2013 Activities

What Does the Palestinian Authority Want From the Ministry of Jerusalem Affairs?

What Does the Palestinian Authority Want From the Ministry of Jerusalem Affairs?

What Does the Palestinian Authority Want From the Ministry of Jerusalem Affairs?
Confusion, Disarray,and Meagre Resources Allocated to itTurn Ministry Into Small Department Swallowed by the Governorate

December 2013, Ramallah – The Coalition for Accountability and Integrity -- AMAN --held a workshop to discuss a special report entitled “The Official National Institutions in Jerusalem: The Reality of Integrity and Transparency in the Work of the Ministry of Jerusalem Affairs and the Governorate of Jerusalem”. The report’s draft specifies the challenges regarding the terms of reference of these institutions, their administrative reality and the official policies on them as well as the funding challenges.
The meeting was attended by a number of representatives of organizations working in Jerusalem, primarily the Ministry of Jerusalem Affairs, the Governorate of Jerusalem, civil society organizations, members of the Palestinian Legislative Counciland the StateAuditand Administrative Control Bureau - SAACBas well as representatives from the Secretariat General of the Council of Ministers, the President’s Office, and representatives of the Jerusalem unites in the ministries, such as the Women’s Affairs Ministry, the Ministry of Planning, and the PLO’s Jerusalem Affairs Unit. The workshop was also attended by academic figures and journalists. However, the absence of Minister of Jerusalem Affairs Mr Adnan al-Husayni was notable particularly in light of the importance of hisattendance.
AMAN's Commissioner for Combating Corruption DrAzmi Al Shuaibistarted the workshop by welcoming the participants, stressing the need to shed light on the work of the Palestinian Authority (PA) in Jerusalem as it is responsible for and accountable to the Palestinian people wherever they are. He also pointed out the absence of a unified reference term that is responsible for all the PA's actions in Jerusalem, adding that this creates a condition of confusion and disarray in the public institutions in Jerusalem. This also leads to an absence of transparency and accountability of officials responsible for the duties they carry out in the city.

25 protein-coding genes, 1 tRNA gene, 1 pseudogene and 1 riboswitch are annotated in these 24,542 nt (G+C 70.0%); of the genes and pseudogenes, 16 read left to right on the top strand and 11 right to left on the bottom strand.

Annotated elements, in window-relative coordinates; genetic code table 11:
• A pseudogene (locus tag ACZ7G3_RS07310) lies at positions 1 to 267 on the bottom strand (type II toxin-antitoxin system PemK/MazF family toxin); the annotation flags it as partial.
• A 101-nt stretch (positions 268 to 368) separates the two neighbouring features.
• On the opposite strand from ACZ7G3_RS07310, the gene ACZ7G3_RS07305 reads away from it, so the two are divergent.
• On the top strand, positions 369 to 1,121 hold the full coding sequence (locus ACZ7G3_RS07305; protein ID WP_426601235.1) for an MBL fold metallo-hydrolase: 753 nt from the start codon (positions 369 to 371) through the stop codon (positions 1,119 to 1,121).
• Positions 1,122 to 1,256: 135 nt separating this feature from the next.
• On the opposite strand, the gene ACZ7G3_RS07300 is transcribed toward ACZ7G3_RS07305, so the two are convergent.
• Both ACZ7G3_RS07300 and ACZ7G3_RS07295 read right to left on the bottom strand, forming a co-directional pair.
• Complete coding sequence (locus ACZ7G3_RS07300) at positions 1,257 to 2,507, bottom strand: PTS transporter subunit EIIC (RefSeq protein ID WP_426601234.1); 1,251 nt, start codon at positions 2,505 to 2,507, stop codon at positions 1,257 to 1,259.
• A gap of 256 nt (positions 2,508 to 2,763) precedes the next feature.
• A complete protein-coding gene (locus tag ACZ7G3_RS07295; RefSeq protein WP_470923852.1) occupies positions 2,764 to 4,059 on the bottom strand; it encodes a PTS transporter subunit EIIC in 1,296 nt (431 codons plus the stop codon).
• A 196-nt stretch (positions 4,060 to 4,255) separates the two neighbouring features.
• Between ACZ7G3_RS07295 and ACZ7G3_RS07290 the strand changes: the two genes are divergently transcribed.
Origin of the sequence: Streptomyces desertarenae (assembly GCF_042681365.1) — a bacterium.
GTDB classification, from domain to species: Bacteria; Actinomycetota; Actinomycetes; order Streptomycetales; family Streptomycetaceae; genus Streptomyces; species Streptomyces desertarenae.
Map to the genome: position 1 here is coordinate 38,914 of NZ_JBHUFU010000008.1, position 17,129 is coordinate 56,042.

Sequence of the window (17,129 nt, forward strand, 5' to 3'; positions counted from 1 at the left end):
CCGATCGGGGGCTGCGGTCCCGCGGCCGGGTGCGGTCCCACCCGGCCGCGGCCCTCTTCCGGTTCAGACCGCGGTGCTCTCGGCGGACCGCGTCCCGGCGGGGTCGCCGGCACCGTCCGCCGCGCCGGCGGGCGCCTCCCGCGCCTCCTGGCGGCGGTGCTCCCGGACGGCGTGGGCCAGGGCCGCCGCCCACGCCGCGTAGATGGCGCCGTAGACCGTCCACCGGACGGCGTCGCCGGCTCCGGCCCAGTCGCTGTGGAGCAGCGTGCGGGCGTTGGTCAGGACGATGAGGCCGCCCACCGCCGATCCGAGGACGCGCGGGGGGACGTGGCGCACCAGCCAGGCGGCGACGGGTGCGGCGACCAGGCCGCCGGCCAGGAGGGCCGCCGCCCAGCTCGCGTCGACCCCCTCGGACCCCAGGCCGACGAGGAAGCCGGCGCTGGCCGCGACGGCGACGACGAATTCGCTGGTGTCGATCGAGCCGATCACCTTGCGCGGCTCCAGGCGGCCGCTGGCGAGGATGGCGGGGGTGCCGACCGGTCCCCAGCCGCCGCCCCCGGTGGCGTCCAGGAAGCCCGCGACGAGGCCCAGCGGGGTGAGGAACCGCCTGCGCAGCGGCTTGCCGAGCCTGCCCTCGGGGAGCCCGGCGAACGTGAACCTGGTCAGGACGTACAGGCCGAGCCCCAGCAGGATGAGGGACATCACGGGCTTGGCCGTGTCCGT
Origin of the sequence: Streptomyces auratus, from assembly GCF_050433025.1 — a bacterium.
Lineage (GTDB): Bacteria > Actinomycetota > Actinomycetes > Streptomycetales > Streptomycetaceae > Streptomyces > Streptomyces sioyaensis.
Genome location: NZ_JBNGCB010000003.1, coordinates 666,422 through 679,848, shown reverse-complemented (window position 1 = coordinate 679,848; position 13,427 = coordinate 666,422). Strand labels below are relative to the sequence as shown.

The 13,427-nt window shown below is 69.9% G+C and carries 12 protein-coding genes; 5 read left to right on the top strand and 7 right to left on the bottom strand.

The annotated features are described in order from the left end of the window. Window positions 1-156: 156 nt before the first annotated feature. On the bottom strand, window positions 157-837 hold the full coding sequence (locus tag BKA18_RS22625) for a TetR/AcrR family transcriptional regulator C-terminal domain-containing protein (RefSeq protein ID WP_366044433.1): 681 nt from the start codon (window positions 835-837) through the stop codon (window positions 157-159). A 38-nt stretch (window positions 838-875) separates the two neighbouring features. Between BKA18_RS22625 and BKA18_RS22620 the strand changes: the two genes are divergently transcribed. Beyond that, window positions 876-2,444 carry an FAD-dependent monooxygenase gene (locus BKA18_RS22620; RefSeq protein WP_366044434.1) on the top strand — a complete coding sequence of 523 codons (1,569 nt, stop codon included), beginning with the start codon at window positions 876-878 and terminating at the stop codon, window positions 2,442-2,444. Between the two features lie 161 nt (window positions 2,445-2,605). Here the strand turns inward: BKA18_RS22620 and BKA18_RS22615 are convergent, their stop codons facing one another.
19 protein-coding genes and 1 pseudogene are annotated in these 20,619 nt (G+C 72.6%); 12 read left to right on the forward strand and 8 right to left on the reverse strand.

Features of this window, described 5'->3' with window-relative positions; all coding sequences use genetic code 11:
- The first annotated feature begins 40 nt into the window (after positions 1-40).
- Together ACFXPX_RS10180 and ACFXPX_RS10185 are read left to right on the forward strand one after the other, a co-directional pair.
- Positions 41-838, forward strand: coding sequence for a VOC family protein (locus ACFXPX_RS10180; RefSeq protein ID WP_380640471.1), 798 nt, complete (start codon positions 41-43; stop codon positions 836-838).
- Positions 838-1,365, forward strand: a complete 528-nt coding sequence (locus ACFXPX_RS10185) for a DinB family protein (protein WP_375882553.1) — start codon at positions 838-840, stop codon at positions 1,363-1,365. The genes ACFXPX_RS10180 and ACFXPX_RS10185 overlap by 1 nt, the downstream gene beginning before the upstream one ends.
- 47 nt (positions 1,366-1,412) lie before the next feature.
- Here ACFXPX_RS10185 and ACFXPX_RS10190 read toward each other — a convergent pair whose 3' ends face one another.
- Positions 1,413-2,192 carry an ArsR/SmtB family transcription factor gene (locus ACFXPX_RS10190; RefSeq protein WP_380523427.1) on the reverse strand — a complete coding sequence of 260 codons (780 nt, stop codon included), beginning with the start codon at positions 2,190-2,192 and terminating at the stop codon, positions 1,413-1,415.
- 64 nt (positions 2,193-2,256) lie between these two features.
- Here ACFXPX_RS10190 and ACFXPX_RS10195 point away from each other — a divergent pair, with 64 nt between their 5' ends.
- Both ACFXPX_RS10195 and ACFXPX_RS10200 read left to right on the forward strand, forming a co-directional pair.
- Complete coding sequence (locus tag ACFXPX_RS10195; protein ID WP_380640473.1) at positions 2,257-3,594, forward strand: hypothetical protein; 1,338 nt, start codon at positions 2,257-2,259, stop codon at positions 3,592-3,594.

The author of the report, researcher Na’ilah al-Razim, presented its main points, and the most important conclusions and challenges it specifies, which are: the failure to establish a unified national reference term for the city of Jerusalem, the PA's lack of a clear vision and strategy on Jerusalem and its citizens, resorting to ad hoc and arbitrary decision-making, the financial and administrative overlapping between the Ministry of Jerusalem Affairs and the Governorate of Jerusalem in which each party regards the other responsible for its operative expenditures, the presence of hundreds of employees in the ministry’s cadre whereas in reality there are 14 ones only.
The participants discussed the content of the report, praising it and commending its realistic recommendations. They highlighted the importance of setting up a special financial system for the ministry due to the uniqueness and nature of the issues that require quick financial decisions. They also called for the formation of a committee to investigate the names of the bogus employees appearing on the ministry's cadre. They recommended to establish a unified national reference term in order to confront the challenges facing Jerusalem and to separate between the ministry and the governorate so that they would have financial and administrative independence.






AMAN report reveals that some parties have exploited the privileges of custom exemptions given to vehicles used by handicaps and charities.

After receiving information from citizens pointing out the misuse of these privileges by some parties, AMAN prepared a report on limiting the issuing of custom exemptions for disabled people and charities. The conclusions of this report underscored the presence of a loophole allowing some parties to exploit these privileges, which is a violation of the rights of disabled people. The report was prepared as part of the Civil Society Organizations and the Citizens’ Project: The Force Affecting the Increase of the State Institutions’ Responsiveness to Accountability that is being implemented by AMAN through funding from the EU.